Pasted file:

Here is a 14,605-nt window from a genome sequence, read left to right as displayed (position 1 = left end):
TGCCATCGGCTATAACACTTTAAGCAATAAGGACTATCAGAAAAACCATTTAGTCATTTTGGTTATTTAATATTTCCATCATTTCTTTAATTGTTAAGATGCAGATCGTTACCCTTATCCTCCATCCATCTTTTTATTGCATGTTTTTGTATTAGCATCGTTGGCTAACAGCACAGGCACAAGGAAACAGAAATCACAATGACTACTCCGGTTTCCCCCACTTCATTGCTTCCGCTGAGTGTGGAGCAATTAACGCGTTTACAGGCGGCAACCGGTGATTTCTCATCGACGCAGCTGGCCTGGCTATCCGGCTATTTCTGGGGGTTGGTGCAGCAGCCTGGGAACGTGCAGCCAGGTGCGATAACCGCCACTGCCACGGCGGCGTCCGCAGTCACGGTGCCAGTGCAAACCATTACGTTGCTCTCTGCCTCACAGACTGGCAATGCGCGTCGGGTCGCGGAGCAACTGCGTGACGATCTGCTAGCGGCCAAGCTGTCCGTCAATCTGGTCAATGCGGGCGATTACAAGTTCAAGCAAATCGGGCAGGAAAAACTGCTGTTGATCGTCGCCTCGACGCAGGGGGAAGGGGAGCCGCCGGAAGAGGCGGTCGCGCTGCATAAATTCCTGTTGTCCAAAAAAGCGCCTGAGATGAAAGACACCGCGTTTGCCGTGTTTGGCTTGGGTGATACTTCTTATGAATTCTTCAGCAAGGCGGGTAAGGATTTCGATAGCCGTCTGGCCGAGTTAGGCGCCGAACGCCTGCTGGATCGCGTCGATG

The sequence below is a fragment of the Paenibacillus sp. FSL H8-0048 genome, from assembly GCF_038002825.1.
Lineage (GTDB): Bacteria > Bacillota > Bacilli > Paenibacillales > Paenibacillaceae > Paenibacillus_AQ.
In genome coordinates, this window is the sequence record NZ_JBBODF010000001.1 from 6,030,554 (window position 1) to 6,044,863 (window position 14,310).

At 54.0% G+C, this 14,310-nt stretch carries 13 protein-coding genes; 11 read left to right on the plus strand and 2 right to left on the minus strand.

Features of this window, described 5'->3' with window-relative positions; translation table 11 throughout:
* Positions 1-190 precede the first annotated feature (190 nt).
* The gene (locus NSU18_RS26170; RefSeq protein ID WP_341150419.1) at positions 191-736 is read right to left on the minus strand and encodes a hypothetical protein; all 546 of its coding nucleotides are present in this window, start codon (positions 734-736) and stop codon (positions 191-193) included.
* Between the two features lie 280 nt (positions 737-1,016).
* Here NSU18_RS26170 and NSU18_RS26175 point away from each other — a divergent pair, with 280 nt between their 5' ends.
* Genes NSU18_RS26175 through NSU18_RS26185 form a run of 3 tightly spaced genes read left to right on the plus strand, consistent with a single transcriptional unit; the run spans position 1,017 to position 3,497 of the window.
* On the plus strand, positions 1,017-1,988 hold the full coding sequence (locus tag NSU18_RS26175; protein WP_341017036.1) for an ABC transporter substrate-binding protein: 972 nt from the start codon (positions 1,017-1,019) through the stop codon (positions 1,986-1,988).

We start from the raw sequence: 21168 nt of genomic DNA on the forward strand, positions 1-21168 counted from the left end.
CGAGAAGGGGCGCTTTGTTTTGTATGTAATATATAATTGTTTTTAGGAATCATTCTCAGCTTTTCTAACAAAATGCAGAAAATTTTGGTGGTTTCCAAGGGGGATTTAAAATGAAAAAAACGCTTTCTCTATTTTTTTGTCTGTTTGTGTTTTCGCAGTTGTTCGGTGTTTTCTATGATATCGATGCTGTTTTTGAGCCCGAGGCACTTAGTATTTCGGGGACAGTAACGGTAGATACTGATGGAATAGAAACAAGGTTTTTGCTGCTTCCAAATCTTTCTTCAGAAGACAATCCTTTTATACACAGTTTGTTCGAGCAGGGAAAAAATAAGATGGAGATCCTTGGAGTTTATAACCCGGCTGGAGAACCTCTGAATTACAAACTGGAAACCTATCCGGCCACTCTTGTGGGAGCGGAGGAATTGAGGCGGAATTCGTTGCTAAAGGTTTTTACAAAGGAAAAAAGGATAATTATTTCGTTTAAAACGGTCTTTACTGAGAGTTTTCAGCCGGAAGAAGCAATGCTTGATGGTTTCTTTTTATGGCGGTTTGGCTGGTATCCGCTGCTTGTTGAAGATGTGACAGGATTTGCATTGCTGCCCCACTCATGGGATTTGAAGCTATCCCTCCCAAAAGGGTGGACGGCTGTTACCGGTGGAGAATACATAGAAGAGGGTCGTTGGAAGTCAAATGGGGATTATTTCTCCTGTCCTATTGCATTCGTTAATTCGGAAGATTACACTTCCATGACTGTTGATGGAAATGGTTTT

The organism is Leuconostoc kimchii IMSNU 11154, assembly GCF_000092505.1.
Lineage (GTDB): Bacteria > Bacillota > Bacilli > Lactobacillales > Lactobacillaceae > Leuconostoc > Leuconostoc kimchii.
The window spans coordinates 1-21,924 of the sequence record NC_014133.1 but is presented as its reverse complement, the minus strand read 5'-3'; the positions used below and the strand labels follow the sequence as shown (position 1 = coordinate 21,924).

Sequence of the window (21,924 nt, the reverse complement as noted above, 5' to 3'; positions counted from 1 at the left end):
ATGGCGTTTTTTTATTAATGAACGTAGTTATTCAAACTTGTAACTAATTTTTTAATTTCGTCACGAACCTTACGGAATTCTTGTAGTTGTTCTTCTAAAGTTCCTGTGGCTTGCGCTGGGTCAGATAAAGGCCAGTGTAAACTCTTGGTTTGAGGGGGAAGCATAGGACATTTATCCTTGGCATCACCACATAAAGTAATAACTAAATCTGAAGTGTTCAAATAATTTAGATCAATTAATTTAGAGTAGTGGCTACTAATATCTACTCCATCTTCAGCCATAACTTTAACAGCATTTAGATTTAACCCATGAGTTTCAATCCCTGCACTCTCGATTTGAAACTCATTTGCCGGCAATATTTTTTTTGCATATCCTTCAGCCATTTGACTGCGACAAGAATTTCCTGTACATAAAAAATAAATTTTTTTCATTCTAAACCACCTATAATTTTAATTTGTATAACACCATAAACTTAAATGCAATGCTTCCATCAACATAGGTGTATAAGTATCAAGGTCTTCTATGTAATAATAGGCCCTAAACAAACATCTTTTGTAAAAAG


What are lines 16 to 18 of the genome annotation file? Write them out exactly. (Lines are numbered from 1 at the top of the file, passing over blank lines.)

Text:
The organism is Leuconostoc kimchii IMSNU 11154, assembly GCF_000092505.1.
Lineage (GTDB): Bacteria > Bacillota > Bacilli > Lactobacillales > Lactobacillaceae > Leuconostoc > Leuconostoc kimchii.
The window spans coordinates 1-21,924 of the sequence record NC_014133.1 but is presented as its reverse complement, the minus strand read 5'-3'; the positions used below and the strand labels follow the sequence as shown (position 1 = coordinate 21,924).